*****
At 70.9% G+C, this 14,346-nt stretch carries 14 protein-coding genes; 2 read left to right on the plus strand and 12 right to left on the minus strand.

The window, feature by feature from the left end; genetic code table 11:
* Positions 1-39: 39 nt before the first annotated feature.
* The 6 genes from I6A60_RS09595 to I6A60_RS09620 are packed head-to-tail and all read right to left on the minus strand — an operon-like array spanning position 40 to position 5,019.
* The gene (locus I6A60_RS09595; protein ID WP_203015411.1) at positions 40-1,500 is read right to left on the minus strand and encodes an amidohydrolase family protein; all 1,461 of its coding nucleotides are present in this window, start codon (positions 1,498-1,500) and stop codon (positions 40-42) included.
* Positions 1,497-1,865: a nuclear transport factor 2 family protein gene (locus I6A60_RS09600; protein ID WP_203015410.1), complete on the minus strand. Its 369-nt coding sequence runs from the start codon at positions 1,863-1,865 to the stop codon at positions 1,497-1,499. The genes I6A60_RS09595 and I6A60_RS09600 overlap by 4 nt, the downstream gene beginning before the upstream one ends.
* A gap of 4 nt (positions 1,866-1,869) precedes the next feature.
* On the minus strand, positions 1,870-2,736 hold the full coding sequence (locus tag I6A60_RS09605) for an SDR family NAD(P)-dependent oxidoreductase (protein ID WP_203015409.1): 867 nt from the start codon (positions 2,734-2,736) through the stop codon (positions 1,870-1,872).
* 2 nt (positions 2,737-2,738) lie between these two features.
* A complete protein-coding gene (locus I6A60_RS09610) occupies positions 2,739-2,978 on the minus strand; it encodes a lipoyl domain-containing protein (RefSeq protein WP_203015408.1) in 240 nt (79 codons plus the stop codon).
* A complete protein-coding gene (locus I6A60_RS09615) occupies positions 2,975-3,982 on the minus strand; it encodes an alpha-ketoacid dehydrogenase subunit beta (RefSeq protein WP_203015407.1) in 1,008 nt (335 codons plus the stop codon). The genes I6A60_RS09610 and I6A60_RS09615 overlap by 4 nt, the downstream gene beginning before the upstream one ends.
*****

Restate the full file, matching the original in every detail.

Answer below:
At 70.9% G+C, this 14,346-nt stretch carries 14 protein-coding genes; 2 read left to right on the plus strand and 12 right to left on the minus strand.

The window, feature by feature from the left end; genetic code table 11:
* Positions 1-39: 39 nt before the first annotated feature.
* The 6 genes from I6A60_RS09595 to I6A60_RS09620 are packed head-to-tail and all read right to left on the minus strand — an operon-like array spanning position 40 to position 5,019.
* The gene (locus I6A60_RS09595; protein ID WP_203015411.1) at positions 40-1,500 is read right to left on the minus strand and encodes an amidohydrolase family protein; all 1,461 of its coding nucleotides are present in this window, start codon (positions 1,498-1,500) and stop codon (positions 40-42) included.
* Positions 1,497-1,865: a nuclear transport factor 2 family protein gene (locus I6A60_RS09600; protein ID WP_203015410.1), complete on the minus strand. Its 369-nt coding sequence runs from the start codon at positions 1,863-1,865 to the stop codon at positions 1,497-1,499. The genes I6A60_RS09595 and I6A60_RS09600 overlap by 4 nt, the downstream gene beginning before the upstream one ends.
* A gap of 4 nt (positions 1,866-1,869) precedes the next feature.
* On the minus strand, positions 1,870-2,736 hold the full coding sequence (locus tag I6A60_RS09605) for an SDR family NAD(P)-dependent oxidoreductase (protein ID WP_203015409.1): 867 nt from the start codon (positions 2,734-2,736) through the stop codon (positions 1,870-1,872).
* 2 nt (positions 2,737-2,738) lie between these two features.
* A complete protein-coding gene (locus I6A60_RS09610) occupies positions 2,739-2,978 on the minus strand; it encodes a lipoyl domain-containing protein (RefSeq protein WP_203015408.1) in 240 nt (79 codons plus the stop codon).
* A complete protein-coding gene (locus I6A60_RS09615) occupies positions 2,975-3,982 on the minus strand; it encodes an alpha-ketoacid dehydrogenase subunit beta (RefSeq protein WP_203015407.1) in 1,008 nt (335 codons plus the stop codon). The genes I6A60_RS09610 and I6A60_RS09615 overlap by 4 nt, the downstream gene beginning before the upstream one ends.